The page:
The issue of a more efficient, more effective public service is unquestionably one of the more frequently debated subjects in Guyana today. The central debating point has to do with the nexus between the emoluments afforded public servants and improving service delivery.
By public servants we mean those employees of ministries and departments of government, commonly described as ‘traditional public servants’ as well as other categories of state-employed persons like policemen and women, other sections of the disciplined services, teachers, nurses and doctors.
For obvious reasons the issue of public servants’ pay is unlikely to go away until it is finally settled. The reality is that the rest of the nation depends to an overwhelming extent on the services offered by the aforementioned categories of state employees. Each time that the issue of service delivery arises the matter of the nexus between pay and performance surfaces. Better pay does not guarantee better performance; what it does, however, is to better position those in charge to demand higher standards and to manage in a manner that provides a greater assurance that that demand will be met.
When one talks to public servants, including some members of the disciplined services, nurses and teachers one often gets a sense of deep-seated frustration arising out of a dichotomy between the magnitude of their tasks and what they regard as the paucity of their rewards. There are inevitable frustrations associated with contemplating the gap between responsibilities and rewards.
Until such time as the Public Service Commission of Inquiry completes its work and makes its recommendations to government, attempts to deal with this issue will comprise mostly stop-gap measures. Even now, we have no clear idea as to when the work of the COI will be completed since, beyond taking evidence, there will presumably have to be some sort of evaluation of the mass of material accumulated preparatory to the compilation of a set of recommendations to the government. Nor should we assume that the implementation of those recommendations as tendered will be a fait accompli. Those will have to be studied and weighed carefully before they are pronounced upon. All of this will take time, apart from which other critical considerations are bound to arise when it comes to the crunch issue of better pay.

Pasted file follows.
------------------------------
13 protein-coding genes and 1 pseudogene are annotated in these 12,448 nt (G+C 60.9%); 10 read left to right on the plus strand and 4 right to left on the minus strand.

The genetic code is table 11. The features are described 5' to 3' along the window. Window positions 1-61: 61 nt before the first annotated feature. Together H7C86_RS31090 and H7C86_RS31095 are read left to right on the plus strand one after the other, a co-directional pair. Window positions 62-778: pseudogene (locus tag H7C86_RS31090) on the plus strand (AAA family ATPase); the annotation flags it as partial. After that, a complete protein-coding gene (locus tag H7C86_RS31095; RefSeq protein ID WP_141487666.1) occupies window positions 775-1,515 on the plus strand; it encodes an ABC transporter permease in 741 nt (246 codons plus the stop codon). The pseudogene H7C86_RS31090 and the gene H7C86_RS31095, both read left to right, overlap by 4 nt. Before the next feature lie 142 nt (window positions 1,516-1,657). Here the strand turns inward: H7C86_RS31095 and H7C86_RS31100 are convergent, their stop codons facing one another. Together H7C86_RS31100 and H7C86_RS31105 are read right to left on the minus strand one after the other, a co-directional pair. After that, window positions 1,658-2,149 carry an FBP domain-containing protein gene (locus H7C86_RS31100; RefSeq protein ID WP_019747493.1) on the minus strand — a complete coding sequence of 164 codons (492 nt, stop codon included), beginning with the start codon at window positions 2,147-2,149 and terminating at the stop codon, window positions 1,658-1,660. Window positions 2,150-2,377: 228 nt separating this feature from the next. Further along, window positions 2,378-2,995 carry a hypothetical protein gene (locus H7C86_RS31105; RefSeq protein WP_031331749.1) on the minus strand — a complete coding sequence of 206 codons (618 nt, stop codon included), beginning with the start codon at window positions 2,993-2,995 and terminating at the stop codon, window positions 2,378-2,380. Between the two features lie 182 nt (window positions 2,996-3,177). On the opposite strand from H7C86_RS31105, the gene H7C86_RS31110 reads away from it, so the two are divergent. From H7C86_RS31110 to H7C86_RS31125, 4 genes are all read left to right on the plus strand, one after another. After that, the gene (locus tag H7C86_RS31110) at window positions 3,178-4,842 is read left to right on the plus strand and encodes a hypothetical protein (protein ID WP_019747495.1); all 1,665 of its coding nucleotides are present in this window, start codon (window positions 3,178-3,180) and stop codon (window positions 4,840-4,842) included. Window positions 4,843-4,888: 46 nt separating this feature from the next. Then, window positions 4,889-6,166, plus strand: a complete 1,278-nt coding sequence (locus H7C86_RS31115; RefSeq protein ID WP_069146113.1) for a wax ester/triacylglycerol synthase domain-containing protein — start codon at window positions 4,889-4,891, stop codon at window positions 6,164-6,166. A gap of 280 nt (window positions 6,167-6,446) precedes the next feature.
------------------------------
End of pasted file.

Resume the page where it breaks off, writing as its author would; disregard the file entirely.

Whilst all of this is happening the pressures associated with the dichotomy between pay and performance and between reward and responsibility continue to manifest themselves, and since there can be no question of waiting for some moment in the near or distant future to fix the problem in its totality, there will, of necessity, arise various interim measures aimed at responding to what is bound to be periods of high expectation, one of those being Christmas.
It is in that context that the recent announcement by President Granger that public servants will receive some sort of (seasonal) payout must be seen. There would have been considerable disappointment amongst public servants if some sort of seasonal ‘top up’ were not forthcoming and the government knew it. In fact, people would almost certainly have harked back to the ministers’ pay rise of a few months ago.
Of course, the fact that there was no immediate commitment from the President in the matter of the extent of the payout could well mean that the process of crunching the numbers is, even at this stage, not yet complete.
This is a far from ideal manner in which to address the issue of public servants’ pay, even though the government might argue that its approach of examining the public service with a level of comprehensiveness that goes beyond pay is the preferred long-term approach to the problem. Here, of course, there is the likelihood of the substantive problem growing worse before it gets better. In this regard, government might argue that its choices are limited.
So what we are left with is yet another worrisome holding position, in which public servants have been given a palliative which, however welcome, falls far short of anything even remotely resembling a remedy. We must hope that the next official intervention in the matter of the public service as it relates to pay and performance is a more pleasing, more permanent one.